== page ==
Most likely you will not be able to use much beyond 3gb.
The primary issue is that some of the memory pointers above 3gb are reserved for device drivers and such.

The amount of usable memory will vary from 2.9 to 3.5gb.
On my system I have 3.4x of usable memory in Windows.
I know some have less available.

Still, the movement frm 2gb to 3gb could be very useful.
In my case the extra memory is critical.

If you move to a 64-bit OS, the reserved space for drivers is well above 4gb and would make things fine.

You may want to conside running Vista-64bit.

Heck if you could lay your hands on Windows 2003 Enterprise Edition, you can force the drivers to reserved space above 4gb and make full use of all 4gb on a 32-bit OS.

While it does not appear to be an issue for you, make sure your CPU supports "VT" technology. In my case a 65w Athlong 4600x2 will toast an Athlon 4800x2 since the 65w model has VT but the 90w 4800 does not.

(I plan on hosting a number of Virtual Machines on my box. You may want to do this as well.)

Myself, I'm just holding off because I want 4gb on my new system and I feel like the memory prices now are robbery. I can afford them, but I will just feel used if I pay them.
October 10, 2006 8:58:28 PM

I can explain the DS6 issue. Actually, it can only "officially" support 800. It will easily pull DDR2-1066.

FSB is the rate that data travels from the CPU to the chipsets. DDR2-800 is the speed of the memory. They are connected, but are not the same thing. Let me explain FSB first, it may help. FSB stands for Front Side Bus and is the rate of the data from the CPU to the chipsets. It is 1066Mhz in Core 2 Duo. It is "really" 266Mhz Quad Pumped. 266x4=1066. So when we see the FSB of a processor, it is really 266Mhz. Quad-Pumped means the data travels four times per clock. So in each cycle, there are four pieces of data speeding away at 266Mhz. So we call the total rate 1066Mhz.

We use the FSB to calculate the Clock Speed of a processor. We also need one other number to figure out the clock speed, the multiplier. FSB multiplied by the multiplier = Total Clock Rate. We can use of a bit of Algebra and find the multiplier by just knowing the total clock rate and FSB. We know the total clock rate of an E6600 is 2400Mhz. 2400Mhz divided by 266Mhz = 9.02255. We just round that to a solid 9. Now we understand FSB and clock rates.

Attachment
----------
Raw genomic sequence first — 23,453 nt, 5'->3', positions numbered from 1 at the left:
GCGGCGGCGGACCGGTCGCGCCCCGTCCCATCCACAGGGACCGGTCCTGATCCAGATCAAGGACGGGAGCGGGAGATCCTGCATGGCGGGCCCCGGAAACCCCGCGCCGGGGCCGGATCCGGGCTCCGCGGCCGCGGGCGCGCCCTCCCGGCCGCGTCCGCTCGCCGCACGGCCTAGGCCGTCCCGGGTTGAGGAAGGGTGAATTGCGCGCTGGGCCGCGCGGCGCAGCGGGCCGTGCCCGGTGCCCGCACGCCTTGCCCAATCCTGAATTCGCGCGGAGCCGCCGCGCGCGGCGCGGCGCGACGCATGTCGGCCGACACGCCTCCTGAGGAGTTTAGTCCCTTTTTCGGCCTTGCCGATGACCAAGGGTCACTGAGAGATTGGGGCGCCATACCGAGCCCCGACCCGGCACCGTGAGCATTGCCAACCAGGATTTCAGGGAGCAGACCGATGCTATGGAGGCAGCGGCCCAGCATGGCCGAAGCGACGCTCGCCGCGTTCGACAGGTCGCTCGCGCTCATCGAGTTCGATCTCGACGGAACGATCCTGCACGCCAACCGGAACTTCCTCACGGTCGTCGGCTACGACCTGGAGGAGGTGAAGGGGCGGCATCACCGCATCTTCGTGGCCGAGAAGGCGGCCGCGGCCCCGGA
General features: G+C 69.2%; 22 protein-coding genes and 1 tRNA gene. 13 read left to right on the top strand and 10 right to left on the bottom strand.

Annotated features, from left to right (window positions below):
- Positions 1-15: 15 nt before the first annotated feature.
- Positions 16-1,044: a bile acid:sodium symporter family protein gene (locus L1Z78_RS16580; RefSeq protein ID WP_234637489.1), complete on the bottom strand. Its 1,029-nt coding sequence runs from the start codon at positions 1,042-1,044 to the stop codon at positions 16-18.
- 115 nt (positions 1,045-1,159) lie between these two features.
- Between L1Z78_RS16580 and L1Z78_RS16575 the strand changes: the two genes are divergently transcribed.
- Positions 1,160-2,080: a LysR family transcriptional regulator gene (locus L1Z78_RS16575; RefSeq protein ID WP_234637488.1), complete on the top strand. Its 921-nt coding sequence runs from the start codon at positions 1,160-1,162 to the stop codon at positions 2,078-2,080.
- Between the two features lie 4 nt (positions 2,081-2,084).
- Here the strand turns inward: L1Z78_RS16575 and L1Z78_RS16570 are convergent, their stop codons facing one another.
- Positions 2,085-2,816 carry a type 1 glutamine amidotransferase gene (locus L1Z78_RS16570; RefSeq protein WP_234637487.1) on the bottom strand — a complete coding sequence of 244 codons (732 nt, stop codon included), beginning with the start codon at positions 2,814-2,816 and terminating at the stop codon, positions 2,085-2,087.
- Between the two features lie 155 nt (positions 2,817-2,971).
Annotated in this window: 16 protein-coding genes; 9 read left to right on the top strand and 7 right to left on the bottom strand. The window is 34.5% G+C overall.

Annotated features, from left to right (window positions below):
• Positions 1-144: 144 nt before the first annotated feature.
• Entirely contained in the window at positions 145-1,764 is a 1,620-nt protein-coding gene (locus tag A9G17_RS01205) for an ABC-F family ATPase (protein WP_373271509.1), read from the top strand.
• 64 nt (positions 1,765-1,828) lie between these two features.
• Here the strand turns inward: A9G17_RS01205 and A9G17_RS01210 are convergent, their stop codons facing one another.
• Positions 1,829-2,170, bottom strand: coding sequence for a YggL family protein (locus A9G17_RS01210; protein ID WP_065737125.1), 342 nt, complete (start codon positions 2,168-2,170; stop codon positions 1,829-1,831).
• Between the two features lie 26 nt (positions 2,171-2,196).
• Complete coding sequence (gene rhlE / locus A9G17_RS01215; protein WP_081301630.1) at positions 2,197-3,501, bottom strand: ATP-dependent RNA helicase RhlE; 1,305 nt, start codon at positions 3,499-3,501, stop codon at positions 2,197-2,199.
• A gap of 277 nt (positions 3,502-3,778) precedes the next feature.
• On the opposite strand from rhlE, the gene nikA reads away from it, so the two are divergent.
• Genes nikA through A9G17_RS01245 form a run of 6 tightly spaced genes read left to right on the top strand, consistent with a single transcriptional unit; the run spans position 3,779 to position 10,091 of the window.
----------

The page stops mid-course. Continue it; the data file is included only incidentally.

Now, we have the memory speed. The memory speed is the speed of the data going from the RAM to the northbridge. Since this data is pretty much going in a cirlce, we want all the data at the same speed. Imagine a big circular race track. The "Mhz speed" is the speed of our car. One half of the track is FSB, the other half is memory speed. Imagine that in the FSB side, we are moving 266Mhz. But in the memory side, we are only moving at 200! So we create a bit of a bottleneck. We don't like bottlenecks. So we want everything going the same speed. But that is just in our imaginary race-track. Not everyone can afford ($$$) to get a car/track that will stay at the same speed. So we run them at different speeds, which isn't too bad, but that 1:1 ratio is what we are looking for. Also remember what DDR stands for. Double-Data-Rate. That means it is double pumped. DDR2-800 is actually 400Mhz. So pretend we put DDR2-800 in a Core 2 Duo rig, all at stock. The memory is at 400Mhz, while the FSB is at 266Mhz. That is perfectly OK. There will be these things called "Ratios" put on. The ratio there would be 266:400 or about 2:3. These are perfectly OK to put on.

Does that help any?

Quad-SATA=4 SATA channels.

So, fast RPM and low seek time? The Raptor X is the best choice.

FireGL is the GPU? OK, do you know which one you want? There are quite a few models available.

PCI Express is favored over AGP because it provides more bandwidth. Wasted bandwidth, but more bandwidth nonetheless. Very few cards are produced in AGP now. PCIE is the standard.

Which buses? There are quite a few in computing. Front Side Bus? PCI Express Bus?

October 11, 2006 12:44:59 PM

Man CRS is really kicking in. (Can't Remember S***) ikjadoon, your primer brings back old info into my mind. If I remeber right the registers in the CPU work at the same speed as the CPU, so even though the CPU is waiting on memory it can still perform an operation (i.e. addition to a register). And I had forgotten completely about the dice up of the data on the bus too.

Hey I cut my teeth on C, back when we developers actually cared about writing code to utilize registers and such effieciently.

Ok, I've never been much on the name of the CPUs and I thought northbridge was a type of CPU, but it sounds as if it is the bus from CPU to RAM, and southbridge is the bus to the other components?

I believe I have Windows 2003 Enterprise Edition around here some where, I used to be a MSDN subscriber.

4 channel SATA is AWESOME! If 4 channels means the data doesn't eventually come to one io port. That alone would make alot of mystuff scream.

Ok so the MB is 1066 and the memory is 800, can we tweek them to come into parity. or do we have to buy 1066 RAM?
October 11, 2006 7:53:46 PM

Northbridge is RAM to CPU, Southbridge connects CPU/RAM to everything else: SATA, PCIe, PCI, everything..

Yes, you get 3.0Gbps on each SATA port, fully dedicated.

They will work great together, DDR2-800 RAM will work fine with FSB 1066.